Andrew Philip DeBacker was born on August 16, 1898 in Earling, Iowa. He was christened on August 17, 1898 in Immaculate Conception Church in St. Marys. He appeared on the census of 1900 in the household of August Vital Francois Joseph DeBacker and Della DeBacker in St. Marys, Pottawatomie, Kansas. He appeared on the census of 1910 in the household of August Vital Francois Joseph DeBacker and Della DeBacker in St. Marys, Pottawatomie Co., Kansas. He registered for the military draft in September 1918 at age 20 in Westmorland, Pottowatomie Co., Kansas. He married Irene Gertrude Blades after 1924 in Earling, Iowa. He was a workman for the Santa Fe Railroad in Topeka, Kansas, circa 1930. He died on March 1, 1972 in Topeka, Kansas, at age 73. He was buried in Mount Calvary Cemetery, St. Marys, Kansas. Information regarding the children of Andrew DeBacker is from his obituary in St Marys Star (1972).
John Baptiste DeBacker was born on September 10, 1900 in St. Marys, Pottawatomie Co., Kansas. He was baptized on September 16, 1900 in Immaculate Conception Church in St. Marys. He appeared on the census of 1910 in the household of August Vital Francois Joseph DeBacker and Della DeBacker in St. Marys, Pottawatomie Co., Kansas. He registered for the military draft in September 1918 in Westmorland, Kansas. He married Magdalen Ammon on April 9, 1928 in St Bernard's Church, Three River Falls, Minnesota. He was a farmer in Brown Co., Kansas, circa 1930. He and Madge DeBacker appeared on the census of 1930 in Horton, Brown Co., Kansas. He was a traveling salesman in California circa 1940. He died on September 17, 1954 in Los Angeles, California, at age 54.
Gustav Clement DeBacker was born on September 10, 1900 in St. Marys, Pottawatomie Co., Kansas. He appeared on the census of 1910 in the household of August Vital Francois Joseph DeBacker and Della DeBacker in St. Marys, Pottawatomie Co., Kansas. He registered for the draft on September 12, 1918 in Westmorland, Pottawatomie Co., Kansas. He married Dorothy Margaret Crennan in January 1926 in Spalding, Nebraska. He was a manager for J.C. Penney's in Oneill, Nebraska, circa 1930. He died on July 23, 1974 in Englewood, Colorado, at age 73.
Joseph DeBacker was born on October 7, 1902 in St. Marys, Pottawatomie Co., Kansas. He was baptized on October 12, 1902 in Immaculate Conception Church in St. Marys. He appeared on the census of 1910 in the household of August Vital Francois Joseph DeBacker and Della DeBacker in St. Marys, Pottawatomie Co., Kansas. He married Pearl Adelgunda Pfeiffer. He was a florist in Sedalia, Missouri, circa 1930. He and Pearl appeared on the census of 1930 in Sedalia, Pettis Co., Missouri. He was a Florist in Warrensburg, Missouri. He died in June 1967 at age 64.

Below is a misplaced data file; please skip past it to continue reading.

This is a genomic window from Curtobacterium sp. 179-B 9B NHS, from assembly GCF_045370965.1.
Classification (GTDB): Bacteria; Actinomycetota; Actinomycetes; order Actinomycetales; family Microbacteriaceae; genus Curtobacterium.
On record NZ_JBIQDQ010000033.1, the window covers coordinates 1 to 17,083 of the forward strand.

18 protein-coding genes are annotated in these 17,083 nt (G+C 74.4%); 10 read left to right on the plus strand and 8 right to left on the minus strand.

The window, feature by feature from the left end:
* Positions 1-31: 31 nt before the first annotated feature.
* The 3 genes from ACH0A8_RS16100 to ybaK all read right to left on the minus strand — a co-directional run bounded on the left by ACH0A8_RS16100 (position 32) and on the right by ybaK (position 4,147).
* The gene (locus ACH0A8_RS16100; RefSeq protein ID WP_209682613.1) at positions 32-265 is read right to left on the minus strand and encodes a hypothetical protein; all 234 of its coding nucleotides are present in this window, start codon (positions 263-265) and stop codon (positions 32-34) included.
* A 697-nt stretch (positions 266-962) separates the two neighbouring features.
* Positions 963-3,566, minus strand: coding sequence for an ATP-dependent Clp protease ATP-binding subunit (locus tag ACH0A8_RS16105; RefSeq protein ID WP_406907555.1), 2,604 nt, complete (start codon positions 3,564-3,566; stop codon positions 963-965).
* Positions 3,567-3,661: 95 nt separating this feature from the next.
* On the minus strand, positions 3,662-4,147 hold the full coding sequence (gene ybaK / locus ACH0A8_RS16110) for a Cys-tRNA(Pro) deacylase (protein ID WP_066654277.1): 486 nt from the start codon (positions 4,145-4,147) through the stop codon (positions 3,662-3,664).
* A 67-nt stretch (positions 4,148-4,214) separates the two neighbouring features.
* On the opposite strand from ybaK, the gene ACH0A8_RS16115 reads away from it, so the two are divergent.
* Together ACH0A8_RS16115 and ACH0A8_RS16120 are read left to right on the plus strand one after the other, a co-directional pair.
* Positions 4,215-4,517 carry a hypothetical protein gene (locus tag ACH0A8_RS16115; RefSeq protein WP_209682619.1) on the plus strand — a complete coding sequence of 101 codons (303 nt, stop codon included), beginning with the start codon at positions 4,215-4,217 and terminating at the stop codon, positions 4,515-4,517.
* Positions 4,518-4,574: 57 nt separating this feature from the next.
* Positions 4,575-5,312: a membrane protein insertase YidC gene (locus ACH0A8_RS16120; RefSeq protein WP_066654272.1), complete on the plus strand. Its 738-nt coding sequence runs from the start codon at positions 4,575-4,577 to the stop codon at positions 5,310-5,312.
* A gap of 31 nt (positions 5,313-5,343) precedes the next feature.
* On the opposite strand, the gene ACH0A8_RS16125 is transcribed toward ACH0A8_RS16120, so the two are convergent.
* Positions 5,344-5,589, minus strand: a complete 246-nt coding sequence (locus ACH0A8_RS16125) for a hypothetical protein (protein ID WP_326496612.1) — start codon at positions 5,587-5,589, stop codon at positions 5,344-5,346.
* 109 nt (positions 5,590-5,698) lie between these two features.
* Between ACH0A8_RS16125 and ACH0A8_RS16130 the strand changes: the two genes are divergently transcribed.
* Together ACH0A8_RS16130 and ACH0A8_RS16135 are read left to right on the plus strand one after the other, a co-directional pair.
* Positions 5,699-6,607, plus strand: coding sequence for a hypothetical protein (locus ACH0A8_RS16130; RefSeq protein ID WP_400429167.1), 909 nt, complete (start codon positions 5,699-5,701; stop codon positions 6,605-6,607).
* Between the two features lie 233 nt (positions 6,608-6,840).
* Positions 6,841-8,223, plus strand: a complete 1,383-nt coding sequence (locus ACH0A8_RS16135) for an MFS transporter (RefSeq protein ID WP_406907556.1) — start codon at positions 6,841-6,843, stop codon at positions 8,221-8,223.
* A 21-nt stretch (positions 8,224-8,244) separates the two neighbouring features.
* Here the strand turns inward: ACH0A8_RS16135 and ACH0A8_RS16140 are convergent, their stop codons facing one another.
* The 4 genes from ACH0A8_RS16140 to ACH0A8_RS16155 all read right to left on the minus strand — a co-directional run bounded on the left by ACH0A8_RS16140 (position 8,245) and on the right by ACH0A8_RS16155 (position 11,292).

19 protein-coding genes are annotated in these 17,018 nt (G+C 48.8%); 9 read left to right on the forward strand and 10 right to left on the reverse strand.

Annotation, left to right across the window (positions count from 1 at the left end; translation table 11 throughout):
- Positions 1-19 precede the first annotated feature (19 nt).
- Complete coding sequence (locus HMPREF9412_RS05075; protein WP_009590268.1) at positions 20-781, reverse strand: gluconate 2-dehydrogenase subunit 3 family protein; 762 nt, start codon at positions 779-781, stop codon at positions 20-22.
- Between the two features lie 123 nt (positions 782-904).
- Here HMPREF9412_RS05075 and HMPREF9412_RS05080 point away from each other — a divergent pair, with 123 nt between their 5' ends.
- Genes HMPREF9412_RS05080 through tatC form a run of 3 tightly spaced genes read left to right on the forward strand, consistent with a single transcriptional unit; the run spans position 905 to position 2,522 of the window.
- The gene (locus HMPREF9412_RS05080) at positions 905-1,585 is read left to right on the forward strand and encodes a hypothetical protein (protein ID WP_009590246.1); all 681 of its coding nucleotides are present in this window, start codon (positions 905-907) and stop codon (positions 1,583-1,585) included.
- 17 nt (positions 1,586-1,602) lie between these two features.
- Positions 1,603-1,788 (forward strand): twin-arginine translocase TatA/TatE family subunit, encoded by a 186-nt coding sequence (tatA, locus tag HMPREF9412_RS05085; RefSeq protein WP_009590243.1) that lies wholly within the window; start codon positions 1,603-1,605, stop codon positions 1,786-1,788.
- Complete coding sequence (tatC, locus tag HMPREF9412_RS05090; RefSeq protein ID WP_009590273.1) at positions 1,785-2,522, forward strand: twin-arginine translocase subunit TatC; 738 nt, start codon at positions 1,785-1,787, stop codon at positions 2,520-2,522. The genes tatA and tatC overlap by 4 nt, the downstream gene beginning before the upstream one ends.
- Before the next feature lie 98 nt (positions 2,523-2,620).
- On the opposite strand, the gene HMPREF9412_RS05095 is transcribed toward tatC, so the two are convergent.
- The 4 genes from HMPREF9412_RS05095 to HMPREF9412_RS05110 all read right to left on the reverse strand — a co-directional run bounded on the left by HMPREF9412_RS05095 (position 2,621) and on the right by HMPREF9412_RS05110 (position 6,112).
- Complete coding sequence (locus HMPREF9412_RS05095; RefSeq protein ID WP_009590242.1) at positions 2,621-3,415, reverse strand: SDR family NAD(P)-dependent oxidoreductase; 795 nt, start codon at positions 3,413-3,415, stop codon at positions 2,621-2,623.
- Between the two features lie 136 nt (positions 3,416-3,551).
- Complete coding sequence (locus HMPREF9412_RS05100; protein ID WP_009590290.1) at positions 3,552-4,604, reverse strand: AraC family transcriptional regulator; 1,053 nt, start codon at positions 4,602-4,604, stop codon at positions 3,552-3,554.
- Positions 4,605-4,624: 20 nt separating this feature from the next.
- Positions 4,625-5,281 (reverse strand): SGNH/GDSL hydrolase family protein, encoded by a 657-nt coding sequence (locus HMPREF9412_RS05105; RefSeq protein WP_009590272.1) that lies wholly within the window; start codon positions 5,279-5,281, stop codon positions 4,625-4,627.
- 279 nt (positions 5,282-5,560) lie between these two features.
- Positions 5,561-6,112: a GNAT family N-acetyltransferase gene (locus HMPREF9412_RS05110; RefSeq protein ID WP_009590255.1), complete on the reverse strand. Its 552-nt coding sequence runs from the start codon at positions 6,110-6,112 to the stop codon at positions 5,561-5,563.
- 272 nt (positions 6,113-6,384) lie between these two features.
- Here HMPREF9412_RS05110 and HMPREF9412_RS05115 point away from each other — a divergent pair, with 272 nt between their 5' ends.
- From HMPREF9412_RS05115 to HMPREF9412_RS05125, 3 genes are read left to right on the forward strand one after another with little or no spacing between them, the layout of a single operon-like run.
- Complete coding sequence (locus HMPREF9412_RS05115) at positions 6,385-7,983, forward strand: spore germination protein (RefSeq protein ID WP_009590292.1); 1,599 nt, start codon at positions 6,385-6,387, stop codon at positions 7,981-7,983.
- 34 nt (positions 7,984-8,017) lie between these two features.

Camille DeBacker was also known as August Caesar Camille DeBacker. He was born on September 25, 1905 in St. Marys, Pottawatomie Co., Kansas. He was baptized on September 26, 1905 in Immaculate Conception Church, St Marys, Kansas. He died in July, 1906 in St. Marys, Pottawatomie Co., Kansas. Camille died when he was 10 mos. old. The family story is that he choked on an eggshell while under the care of a housekeeper. Apparently, the poor woman was so hysterical and she did not know what to do to save the child's life. The St Marys Star (7/26/1906) lists the cause of death as spasmodic laryngitis.
Marie DeBacker was also known as Marie Clara Della Genevieve DeBacker. She was born on October 13, 1908 in St. Marys, Pottawatomie Co., Kansas. She appeared on the census of 1910 in the household of August Vital Francois Joseph DeBacker and Della DeBacker in St. Marys, Pottawatomie Co., Kansas. She lived in Omaha, Nebraska, circa 1925. She married Harry Schutz circa 1930 in Topeka, Kansas. She married William Pettigrew. She lived in Silver Springs, Maryland, circa 1940. She was also known as Marie A. Pettigrew. She died in March, 1990 in Silver Springs, Maryland, at age 81.
Albert August DeBacker was born on June 4, 1909 in St. Marys, Pottawatomie Co., Kansas. He was baptized on June 11, 1911 in Immaculate Conception Church, St Marys, Kansas. He was an aircraft mechanic for Beechcraft in Wichita, Sedgwick Co., Kansas, circa 1940. He married Penelope J. Ranney on August 29, 1941 in Wichita, Kansas. He died in 1964 in Wichita, Sedgwick Co., Kansas.
My grandfather, Leopold Joseph DeBacker was born on October 21, 1894 in Omaha, Nebraska. He appeared on the census of 1900 in the household of August Vital Francois Joseph DeBacker and Della DeBacker in St. Marys, Pottawatomie, Kansas. He appeared on the census of 1910 in the household of August Vital Francois Joseph DeBacker and Della DeBacker in St. Marys, Pottawatomie Co., Kansas. He graduated from St. Marys College (BA) in St. Marys, Pottawatomie Co., Kansas, in 1914. He registered for the military draft in May, 1917 at age 22 in Omaha, Nebraska.